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View as: GRID LIST

PRESSING PAUSE ON WHATSAPP

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I’ve done something radical. People might think it’s a bit strange. In fact, a few people even asked if I was okay…

A week ago today I deleted WhatsApp from my phone. I know, right? In today’s busy modern social world, where pings of our mobiles are almost validations of existence; it felt like a crazy act of rebellion. And so far it feels pretty freeing.

For starters it is one less thing to check. I found that my fingers would go on a round-robin scroll when I picked up my phone. 1) Instagram 2) Shopify (my shop app)  3) WhatsApp 4) Emails.

SelfishMother.com
2
I would do this merry dance first thing in the morning, in the middle of the day and probably a couple of times before bed.

Then there was the constant distraction all through the day, the slight endorphin hit on seeing a red number appear on the App to signify a message had arrived. And because I’m curious, I’d always take the bait; I found it hard to leave it there unread. And it could be really interesting – like a party invite – or it could be a Year 2 message about someone loosing their jumper. But even just checking it meant my mind had been

SelfishMother.com
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taken from whatever I was doing and needed to be refocused. Sometimes it would send my mind in another direction entirely: Distracted.com.

Of course I felt happy, honoured even, with some of the groups and invitations I was invited to. Every time someone added me to a group I felt a little bit special. And yes the banter could be fun, feeling like I belonged to whichever crew it was. But, I’m a participator and I don’t mind sharing. And suddenly I wondered if I was sharing and participating too much.

Sounds funny right – that I was worried about

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over-sharing – seeing as I publish almost daily to 136K followers? But Instagram for me is an edited snapshot of life (albeit to to a global audience). Where as with WhatsApp I felt that there were no barriers on a smaller social scale, if I replied to mass messages then everyone knew what I was up to. But if I didn’t I felt rude – and I’m a middle child from Surrey, it’s against my nature to be rude or silent!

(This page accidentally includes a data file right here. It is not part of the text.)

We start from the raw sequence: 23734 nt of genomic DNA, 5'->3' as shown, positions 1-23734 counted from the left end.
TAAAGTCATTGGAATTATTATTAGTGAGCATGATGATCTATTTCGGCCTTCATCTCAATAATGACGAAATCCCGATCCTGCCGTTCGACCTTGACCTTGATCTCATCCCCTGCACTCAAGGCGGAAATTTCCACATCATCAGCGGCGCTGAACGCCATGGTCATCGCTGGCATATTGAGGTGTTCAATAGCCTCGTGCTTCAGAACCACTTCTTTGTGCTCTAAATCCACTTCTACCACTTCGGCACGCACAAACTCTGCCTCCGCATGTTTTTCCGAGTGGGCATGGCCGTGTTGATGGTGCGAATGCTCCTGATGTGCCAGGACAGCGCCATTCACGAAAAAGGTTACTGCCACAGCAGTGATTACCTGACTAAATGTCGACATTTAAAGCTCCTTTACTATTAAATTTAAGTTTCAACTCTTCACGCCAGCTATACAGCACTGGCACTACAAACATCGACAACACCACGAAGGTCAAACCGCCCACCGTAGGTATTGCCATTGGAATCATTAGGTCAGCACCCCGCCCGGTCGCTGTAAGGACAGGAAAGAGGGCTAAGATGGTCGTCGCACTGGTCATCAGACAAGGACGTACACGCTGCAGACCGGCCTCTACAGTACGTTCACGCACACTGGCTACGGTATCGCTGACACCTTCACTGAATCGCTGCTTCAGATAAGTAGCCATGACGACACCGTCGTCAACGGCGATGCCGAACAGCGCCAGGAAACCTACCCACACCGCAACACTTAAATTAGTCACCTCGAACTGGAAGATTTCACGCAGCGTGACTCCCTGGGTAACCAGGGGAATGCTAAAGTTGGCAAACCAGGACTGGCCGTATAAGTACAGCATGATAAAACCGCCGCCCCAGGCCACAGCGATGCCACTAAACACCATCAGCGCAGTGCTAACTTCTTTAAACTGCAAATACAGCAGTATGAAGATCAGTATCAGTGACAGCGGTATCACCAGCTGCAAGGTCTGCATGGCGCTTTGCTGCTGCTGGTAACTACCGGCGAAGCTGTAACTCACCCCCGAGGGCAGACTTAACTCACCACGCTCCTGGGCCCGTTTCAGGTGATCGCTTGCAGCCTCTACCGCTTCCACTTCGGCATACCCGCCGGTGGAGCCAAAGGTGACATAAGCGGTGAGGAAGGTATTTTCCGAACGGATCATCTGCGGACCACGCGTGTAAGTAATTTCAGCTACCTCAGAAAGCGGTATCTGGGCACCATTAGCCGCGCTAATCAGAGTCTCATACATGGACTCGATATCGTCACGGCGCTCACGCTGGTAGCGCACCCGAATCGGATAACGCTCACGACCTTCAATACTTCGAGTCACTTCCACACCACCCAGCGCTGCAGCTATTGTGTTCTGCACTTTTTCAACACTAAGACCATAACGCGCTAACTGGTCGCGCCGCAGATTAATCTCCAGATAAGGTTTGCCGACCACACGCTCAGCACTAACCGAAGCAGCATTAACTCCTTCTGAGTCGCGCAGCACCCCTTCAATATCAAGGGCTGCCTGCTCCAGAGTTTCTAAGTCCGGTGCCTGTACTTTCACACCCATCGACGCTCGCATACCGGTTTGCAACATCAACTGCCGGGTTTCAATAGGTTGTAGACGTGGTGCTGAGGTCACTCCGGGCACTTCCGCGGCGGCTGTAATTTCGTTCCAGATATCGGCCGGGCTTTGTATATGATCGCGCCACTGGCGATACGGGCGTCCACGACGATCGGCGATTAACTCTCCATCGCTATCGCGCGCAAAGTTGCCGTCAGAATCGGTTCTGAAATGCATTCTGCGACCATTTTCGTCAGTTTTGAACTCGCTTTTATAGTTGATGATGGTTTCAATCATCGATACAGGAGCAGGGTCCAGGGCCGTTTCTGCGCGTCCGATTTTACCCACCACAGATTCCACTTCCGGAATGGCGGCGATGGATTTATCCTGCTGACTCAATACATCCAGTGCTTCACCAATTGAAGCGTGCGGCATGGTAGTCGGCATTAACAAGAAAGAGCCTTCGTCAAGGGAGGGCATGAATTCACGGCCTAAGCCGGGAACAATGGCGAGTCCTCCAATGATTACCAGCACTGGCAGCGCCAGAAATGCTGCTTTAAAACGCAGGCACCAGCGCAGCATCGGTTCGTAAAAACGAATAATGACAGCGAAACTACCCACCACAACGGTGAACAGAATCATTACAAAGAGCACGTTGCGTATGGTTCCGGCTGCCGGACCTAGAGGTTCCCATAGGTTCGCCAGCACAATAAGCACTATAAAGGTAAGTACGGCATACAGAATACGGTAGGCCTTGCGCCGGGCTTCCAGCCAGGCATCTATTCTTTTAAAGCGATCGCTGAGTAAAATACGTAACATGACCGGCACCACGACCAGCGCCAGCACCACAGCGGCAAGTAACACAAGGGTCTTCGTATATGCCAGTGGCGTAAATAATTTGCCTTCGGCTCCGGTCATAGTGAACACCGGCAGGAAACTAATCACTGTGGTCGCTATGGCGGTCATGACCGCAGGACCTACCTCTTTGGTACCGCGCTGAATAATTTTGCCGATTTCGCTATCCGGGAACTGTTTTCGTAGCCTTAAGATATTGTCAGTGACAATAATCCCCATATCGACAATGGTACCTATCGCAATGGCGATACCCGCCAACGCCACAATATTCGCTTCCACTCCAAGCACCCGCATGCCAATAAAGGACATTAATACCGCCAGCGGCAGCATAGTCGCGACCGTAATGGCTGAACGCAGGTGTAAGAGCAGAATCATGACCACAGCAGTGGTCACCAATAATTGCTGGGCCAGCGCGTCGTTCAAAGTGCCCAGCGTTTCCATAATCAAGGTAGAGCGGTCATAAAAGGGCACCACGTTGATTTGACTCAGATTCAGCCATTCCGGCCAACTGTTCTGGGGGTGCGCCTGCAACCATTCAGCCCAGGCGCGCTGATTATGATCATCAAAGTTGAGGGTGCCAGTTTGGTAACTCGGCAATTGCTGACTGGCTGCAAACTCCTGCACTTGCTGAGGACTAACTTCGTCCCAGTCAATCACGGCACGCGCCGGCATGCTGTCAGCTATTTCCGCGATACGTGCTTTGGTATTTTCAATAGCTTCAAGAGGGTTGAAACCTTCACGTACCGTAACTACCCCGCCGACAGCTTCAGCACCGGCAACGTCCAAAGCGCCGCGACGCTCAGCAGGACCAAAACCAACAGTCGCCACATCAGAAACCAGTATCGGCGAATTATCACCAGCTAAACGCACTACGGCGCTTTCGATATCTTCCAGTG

And talking of silent… at the opposite end of the spectrum – I sometimes got THAT feeling, when someone hadn’t replied to a message but

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you could see they’d read it. Very mild social paranoia ensued. Those two blue ticks probably meaning they were just busy, but coming across as distant. Or then there was the tumbleweed on being the last person to post something in a group, which nobody replied to at all (why is there not a tumbleweed emoji for those moments?). And when you’re overthinking something like that, you wonder if it isn’t easier just to pick up the phone instead.

In fact, I think that’s the crux of it – I started to wonder if interacting in groups meant that I had

SelfishMother.com
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forgotten to have one-to-one conversations. Instead of calling or texting people to chat one-on-one, I was having lots of watered down conversations. It made me lazy.

Of course, at the back of my mind I wonder if I’ll miss out on anything. I may get massive FOMO and so I may be back! But I’m hoping that if someone wants me somewhere then they’ll remember to text or call me. And if they don’t remember, maybe I wasn’t needed after all?

And my tip if you want to do the same? Text your friends to let them know what you’re doing, before you do it

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– as deleting the app let’s all the groups know that you’ve left. Don’t do what I did and forget to tell really good friends that you’re leaving when you disappear from a small longstanding group. At least it gives me an excuse to give them a call…
SelfishMother.com
Molly Gunn, Editor

By

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- 10 Feb 20

I’ve done something radical. People might think it’s a bit strange. In fact, a few people even asked if I was okay…